A Fake University

International students say they were recruited by the University of Farmington -- set up by the U.S. government as part of a sting operation focused on student visa fraud -- after their institutions lost accreditation. Some blame the government for setting the students up.

December 10, 2019
 
The University of Farmington logo

Read the court documents in the cases of the individuals who pleaded guilty to recruiting students to the University of Farmington -- a fake university set up by a division of U.S. Immigration and Customs Enforcement as part of a sting operation to catch visa fraudsters -- and you’ll notice a pattern.

A number of the “recruiters” turned to Farmington after the colleges they attended lost accreditation, or, to put it more precisely, when the U.S. Department of Education revoked recognition for the Accrediting Council for Independent Colleges and Schools in December 2016, leaving them and about 16,000 other international students enrolled at institutions without federally recognized accreditation (ACICS’s recognition has since been reinstated).

The students, all citizens of India, subsequently enrolled at Farmington. They began recruiting their friends and collecting commissions from the fake university, which had no classes and no professors and was staffed with federal agents.

One of the "recruiters," Santosh Reddy Sama -- whom the government describes in court documents as "the greatest driving force behind the enormity of the fraud" -- claims in court documents he received an email from Farmington “almost immediately” after his previous institution lost accreditation.

“Without the original email targeted to Mr. Sama after his school, Silicon [Valley] University lost accreditation, we may not be here in this case,” says the defendant’s sentencing memo. Sama, who was accused by the government of making more than $150,000 by recruiting students to Farmington, pleaded guilty to conspiracy to commit visa fraud and to harbor aliens for profit, and was sentenced to prison for two years.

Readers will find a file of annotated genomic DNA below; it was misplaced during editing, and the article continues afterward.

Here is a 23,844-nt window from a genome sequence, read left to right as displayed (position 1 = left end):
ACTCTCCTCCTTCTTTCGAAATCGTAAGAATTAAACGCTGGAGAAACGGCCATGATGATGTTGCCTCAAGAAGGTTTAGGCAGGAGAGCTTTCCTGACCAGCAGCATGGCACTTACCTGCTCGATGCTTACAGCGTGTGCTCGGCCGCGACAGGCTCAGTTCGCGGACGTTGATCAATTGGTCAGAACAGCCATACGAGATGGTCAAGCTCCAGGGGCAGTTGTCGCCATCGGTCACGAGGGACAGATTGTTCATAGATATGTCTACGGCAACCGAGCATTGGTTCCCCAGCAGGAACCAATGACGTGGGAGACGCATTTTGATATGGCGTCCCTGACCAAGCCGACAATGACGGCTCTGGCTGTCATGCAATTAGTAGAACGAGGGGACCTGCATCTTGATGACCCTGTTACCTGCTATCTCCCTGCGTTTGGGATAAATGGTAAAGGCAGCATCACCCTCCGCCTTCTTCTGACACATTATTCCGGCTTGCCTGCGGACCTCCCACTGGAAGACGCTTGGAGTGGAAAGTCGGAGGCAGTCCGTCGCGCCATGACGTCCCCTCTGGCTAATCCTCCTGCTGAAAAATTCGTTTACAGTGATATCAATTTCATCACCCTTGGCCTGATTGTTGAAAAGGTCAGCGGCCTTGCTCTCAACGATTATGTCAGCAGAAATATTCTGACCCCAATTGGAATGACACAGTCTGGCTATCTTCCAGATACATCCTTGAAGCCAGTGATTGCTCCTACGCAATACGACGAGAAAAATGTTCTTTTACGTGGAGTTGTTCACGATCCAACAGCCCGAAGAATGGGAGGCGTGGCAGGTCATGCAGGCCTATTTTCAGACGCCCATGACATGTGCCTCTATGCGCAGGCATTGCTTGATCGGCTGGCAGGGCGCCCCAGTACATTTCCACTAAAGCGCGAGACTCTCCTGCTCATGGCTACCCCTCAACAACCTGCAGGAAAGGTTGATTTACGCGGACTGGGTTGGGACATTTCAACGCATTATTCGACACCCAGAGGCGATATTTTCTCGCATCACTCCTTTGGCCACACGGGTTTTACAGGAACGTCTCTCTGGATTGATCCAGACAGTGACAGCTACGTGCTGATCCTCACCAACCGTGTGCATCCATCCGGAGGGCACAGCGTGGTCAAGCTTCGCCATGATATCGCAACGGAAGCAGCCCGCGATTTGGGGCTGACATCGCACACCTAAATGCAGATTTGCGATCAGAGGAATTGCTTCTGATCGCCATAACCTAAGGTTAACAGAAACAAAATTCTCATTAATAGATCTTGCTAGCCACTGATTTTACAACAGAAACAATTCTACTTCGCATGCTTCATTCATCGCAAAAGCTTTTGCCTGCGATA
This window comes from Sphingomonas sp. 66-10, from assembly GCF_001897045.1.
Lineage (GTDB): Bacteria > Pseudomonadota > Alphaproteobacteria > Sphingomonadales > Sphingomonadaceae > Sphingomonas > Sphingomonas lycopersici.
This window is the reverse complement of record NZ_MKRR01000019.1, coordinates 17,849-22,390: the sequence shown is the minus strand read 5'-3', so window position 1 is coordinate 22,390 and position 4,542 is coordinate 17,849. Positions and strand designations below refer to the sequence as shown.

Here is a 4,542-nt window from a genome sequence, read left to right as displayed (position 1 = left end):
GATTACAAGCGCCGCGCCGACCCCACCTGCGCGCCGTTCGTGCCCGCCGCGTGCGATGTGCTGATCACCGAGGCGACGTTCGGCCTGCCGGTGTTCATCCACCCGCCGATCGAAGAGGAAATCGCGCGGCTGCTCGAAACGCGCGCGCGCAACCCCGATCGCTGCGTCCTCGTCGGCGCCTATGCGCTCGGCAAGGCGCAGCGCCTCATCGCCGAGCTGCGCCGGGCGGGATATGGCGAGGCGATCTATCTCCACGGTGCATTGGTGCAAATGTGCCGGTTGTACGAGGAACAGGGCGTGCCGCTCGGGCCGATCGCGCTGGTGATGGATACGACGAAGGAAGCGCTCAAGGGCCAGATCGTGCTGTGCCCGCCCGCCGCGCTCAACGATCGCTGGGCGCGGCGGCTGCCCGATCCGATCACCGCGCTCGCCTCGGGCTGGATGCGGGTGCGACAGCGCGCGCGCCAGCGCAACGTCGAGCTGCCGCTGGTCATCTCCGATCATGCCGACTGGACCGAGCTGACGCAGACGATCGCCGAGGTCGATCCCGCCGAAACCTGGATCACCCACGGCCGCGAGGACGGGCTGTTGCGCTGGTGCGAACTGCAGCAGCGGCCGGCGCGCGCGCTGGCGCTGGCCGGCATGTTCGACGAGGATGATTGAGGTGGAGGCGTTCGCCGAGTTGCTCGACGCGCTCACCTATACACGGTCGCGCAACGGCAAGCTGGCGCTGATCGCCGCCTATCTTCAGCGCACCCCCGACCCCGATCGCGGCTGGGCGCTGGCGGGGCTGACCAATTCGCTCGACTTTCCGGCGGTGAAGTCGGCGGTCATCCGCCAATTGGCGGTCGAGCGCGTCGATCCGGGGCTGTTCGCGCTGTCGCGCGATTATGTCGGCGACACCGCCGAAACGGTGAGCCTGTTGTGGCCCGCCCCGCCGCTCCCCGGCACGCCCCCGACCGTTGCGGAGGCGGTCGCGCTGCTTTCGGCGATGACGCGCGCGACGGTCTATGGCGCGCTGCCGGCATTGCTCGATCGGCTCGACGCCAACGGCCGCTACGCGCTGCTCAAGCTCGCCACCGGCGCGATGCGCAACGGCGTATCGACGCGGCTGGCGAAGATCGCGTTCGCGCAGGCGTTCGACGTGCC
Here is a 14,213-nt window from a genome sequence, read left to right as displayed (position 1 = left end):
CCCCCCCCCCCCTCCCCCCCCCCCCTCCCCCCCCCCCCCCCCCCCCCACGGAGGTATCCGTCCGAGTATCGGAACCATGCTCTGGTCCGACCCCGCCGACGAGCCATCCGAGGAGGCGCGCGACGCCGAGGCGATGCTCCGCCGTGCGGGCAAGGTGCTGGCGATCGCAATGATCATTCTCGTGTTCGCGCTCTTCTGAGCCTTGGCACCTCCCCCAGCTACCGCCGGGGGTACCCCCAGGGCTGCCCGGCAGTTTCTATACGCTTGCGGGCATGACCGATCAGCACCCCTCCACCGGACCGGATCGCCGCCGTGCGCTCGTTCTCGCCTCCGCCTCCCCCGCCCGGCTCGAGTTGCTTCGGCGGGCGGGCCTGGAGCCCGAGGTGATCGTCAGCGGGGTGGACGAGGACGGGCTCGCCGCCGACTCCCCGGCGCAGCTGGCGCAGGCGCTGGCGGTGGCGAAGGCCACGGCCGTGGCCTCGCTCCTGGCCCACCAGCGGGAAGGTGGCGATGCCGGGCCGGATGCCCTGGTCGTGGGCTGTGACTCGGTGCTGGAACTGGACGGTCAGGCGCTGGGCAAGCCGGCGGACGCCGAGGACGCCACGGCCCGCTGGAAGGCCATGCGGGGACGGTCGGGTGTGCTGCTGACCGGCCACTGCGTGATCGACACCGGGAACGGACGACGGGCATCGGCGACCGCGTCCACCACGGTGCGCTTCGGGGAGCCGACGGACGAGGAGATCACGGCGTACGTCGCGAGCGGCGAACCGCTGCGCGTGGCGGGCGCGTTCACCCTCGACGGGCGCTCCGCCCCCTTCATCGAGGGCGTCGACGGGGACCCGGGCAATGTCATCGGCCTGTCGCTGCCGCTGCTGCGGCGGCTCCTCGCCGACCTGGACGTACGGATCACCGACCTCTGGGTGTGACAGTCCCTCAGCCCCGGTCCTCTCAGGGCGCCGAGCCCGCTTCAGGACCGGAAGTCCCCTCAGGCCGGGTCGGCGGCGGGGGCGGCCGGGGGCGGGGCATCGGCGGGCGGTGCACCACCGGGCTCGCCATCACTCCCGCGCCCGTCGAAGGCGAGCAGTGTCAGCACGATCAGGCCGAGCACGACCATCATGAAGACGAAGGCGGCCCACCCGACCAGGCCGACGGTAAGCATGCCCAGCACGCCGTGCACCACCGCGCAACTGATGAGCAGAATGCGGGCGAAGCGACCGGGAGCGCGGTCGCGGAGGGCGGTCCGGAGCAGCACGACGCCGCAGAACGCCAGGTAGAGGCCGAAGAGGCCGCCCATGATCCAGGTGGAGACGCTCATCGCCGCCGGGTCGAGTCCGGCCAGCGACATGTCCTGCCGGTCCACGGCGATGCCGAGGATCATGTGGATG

“The day after the schools were disaccredited, ICE, which is running this scam university, sent emails to all of these students, soliciting them,” said David S. Steingold, the lawyer for another individual convicted in the case, Bharath Kakireddy. Kakireddy was enrolled in Silicon Valley University and came to Farmington looking for what Steingold describes as a "stopgap" solution to maintain his immigration status after the ACICS revocation. (Kakireddy subsequently gained admission to New England College, and on Jan. 11 -- about three weeks before the indictments in the case were unsealed -- requested a transfer, according to court documents. The government claims that Kakireddy collected at least $32,000 in fees from fellow "students" he recruited to Farmington. He pleaded guilty and received an 18-month prison sentence.)

"It was almost as if it was planned," Steingold said. "It was almost as if they knew when the schools lost their accreditation there’d be thousands and thousands of people here on a student visa from outside the country who are going to be looking for status, who are going to be desperate to stay in the country, because if you have to go back to India, apply there and start the whole process again, suffice it to say it’s going to be a significant disruption of their studies. Since most of them had work-study, they were desperate not just to stay in school, but to stay in their job.”

Inside Higher Ed asked in writing whether ICE investigators targeted Farmington recruiting emails to students at ACICS-accredited institutions following the revocation of ACICS's recognition by the Department of Education. A spokesman for the agency, Carissa Cutrell, did not address the question directly.

"[Homeland Security Investigations] special agents use a variety of law enforcement tactics to uncover exploitation of the student visa system," she said in response to Inside Higher Ed's query. "Students should evaluate all aspects of a school’s offerings before making a decision to enroll."

Cutrell added that, with the exception of English language programs, institutions that lost accreditation through ACICS would still have been eligible to retain their federal certification through the Student and Exchange Visitor Program (SEVP) to enroll international students if they submitted additional required documentation in lieu of accreditation.